Henry G. Manne received a B.A., cum laude, in Economics in 1950 at Vanderbilt University, his J.D. at the University of Chicago Law School in 1952, and his S.J.D. at Yale Law School in 1966. He holds honorary doctorates in law from Seattle University, Universidad Francisco Maraquin (Guatemala), and George Mason University. He is Dean Emeritus and University Professor Emeritus at the George Mason University School of Law, where he was Dean from 1986-1996 and University Professor from 1986 to 1999. He has also taught at St. Louis University, the University of Wisconsin, George Washington University, the University of Rochester, University of Miami, and Emory University. He is presently Distinguished Visiting Professor at Ave Maria Law School in Naples, FL.
He is a member of numerous professional organizations and boards, and an Honorary Life Member of the American Law and Economics Association, which honored him as one of the four founders of the field of Law and Economics. Professor Manne has published many books and articles, with emphasis on law and economics, the free market, and securities regulation. His development of the theory of a "market for corporate control" is credited with opening the entire field of corporate law to economic analysis, and his 1966 book, "Insider Trading and the Stock Market," began, and still heavily influences, the vast literature on that subject. He is a frequent contributor to the Wall Street Journal. The Liberty Fund, of Indianapolis, IN, recently published “The Collected Works of Henry G. Manne” in three volumes.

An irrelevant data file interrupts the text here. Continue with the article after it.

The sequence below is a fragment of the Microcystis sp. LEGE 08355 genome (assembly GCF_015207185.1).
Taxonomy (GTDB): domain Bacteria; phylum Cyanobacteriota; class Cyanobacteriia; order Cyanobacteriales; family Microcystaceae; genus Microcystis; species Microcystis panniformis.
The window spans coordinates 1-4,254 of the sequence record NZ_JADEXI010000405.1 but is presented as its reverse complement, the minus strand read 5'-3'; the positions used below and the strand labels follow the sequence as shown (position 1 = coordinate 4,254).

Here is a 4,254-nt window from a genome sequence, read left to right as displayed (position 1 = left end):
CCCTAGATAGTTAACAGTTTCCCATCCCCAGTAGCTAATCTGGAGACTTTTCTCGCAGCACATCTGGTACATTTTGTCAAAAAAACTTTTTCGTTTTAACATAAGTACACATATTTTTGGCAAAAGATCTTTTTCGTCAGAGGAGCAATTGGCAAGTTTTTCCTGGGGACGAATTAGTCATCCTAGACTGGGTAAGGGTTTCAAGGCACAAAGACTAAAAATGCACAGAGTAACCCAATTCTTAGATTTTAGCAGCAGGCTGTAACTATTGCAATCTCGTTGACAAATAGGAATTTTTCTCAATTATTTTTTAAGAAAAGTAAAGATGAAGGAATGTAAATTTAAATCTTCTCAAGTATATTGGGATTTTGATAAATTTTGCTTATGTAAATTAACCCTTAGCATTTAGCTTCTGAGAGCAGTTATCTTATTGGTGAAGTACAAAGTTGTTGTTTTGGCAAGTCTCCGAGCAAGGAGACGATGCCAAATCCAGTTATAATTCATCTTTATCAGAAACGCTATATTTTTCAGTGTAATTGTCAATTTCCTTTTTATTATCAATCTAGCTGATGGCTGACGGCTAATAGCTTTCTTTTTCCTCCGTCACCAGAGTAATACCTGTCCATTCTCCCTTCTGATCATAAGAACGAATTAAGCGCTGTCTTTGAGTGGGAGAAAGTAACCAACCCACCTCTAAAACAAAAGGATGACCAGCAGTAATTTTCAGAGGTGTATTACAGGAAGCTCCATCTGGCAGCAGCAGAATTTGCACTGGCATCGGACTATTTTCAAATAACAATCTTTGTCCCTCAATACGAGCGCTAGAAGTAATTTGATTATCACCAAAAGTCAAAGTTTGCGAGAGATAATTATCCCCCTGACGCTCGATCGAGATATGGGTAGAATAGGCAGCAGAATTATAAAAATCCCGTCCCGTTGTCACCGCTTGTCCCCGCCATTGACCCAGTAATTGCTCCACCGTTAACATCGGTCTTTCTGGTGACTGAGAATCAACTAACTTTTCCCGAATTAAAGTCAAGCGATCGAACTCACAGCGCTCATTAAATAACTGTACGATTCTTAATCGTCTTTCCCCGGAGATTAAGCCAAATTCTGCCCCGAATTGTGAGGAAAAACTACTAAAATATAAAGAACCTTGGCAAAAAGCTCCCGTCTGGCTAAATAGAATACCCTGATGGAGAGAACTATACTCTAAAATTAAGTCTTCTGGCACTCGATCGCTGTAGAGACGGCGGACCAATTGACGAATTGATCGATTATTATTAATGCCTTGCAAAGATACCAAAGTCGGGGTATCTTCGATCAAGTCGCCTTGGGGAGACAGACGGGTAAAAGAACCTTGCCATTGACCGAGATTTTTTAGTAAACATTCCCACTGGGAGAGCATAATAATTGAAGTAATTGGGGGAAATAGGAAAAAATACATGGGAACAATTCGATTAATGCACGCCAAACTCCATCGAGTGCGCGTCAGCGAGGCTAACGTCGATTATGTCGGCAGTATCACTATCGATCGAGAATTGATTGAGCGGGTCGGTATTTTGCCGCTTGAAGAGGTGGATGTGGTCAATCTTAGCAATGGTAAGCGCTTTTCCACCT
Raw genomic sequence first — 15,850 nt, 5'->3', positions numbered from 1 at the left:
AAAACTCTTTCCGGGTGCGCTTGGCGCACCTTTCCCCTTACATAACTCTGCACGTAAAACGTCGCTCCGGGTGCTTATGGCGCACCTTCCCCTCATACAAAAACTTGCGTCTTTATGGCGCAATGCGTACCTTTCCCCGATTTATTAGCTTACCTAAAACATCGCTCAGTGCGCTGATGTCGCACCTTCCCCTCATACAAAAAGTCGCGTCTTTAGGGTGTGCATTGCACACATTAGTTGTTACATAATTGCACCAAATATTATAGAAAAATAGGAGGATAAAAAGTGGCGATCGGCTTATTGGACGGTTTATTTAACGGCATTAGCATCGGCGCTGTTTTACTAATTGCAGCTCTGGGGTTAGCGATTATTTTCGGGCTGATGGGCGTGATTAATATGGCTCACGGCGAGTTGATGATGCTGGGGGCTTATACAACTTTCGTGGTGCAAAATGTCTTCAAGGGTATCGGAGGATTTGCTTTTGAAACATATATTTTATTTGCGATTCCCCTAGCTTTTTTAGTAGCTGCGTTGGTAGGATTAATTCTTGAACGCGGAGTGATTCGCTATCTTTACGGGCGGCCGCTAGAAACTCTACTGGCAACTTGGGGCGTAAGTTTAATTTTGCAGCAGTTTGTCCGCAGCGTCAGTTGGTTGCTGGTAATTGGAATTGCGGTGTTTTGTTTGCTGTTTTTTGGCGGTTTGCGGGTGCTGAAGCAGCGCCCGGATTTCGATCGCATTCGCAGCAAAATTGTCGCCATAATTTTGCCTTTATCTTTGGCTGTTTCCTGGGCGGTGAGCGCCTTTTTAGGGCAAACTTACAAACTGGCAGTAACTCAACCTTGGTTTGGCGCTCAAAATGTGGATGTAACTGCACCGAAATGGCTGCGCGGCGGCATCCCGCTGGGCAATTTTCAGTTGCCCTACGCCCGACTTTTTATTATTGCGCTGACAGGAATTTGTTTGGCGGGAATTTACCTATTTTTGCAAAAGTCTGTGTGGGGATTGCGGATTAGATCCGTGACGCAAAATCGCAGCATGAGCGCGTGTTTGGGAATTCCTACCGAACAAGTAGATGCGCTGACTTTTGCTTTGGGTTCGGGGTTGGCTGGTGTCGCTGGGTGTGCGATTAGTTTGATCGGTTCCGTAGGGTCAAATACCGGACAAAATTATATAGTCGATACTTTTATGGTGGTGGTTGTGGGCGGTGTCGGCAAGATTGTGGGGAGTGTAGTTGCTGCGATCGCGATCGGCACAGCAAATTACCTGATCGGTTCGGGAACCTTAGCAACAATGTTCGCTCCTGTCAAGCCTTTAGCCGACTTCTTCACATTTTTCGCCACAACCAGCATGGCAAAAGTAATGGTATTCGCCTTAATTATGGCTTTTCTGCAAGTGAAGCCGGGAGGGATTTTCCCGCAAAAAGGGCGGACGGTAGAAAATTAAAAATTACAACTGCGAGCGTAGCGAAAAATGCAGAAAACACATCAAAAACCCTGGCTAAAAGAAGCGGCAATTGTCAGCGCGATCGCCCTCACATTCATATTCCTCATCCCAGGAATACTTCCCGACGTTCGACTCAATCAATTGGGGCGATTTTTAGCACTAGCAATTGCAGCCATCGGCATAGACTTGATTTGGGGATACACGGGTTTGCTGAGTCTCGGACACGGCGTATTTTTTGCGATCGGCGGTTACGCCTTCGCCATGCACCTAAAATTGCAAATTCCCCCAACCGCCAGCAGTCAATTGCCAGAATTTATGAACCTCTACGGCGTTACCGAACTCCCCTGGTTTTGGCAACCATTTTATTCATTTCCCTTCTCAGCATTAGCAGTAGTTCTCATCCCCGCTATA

Among his notable educational innovations were the Law and Economics Center (LEC), the first academic center devoted to the development of the field of Law and Economics (presently part of the George Mason University School of Law); the Economics Institutes for Law Professors; the Law Institutes for Economists; the Economics Institutes for Federal Judges; the first specialized law degree program for Ph.D.'s in economics; and the first law school (George Mason) whose curriculum was built around the use of economics in law.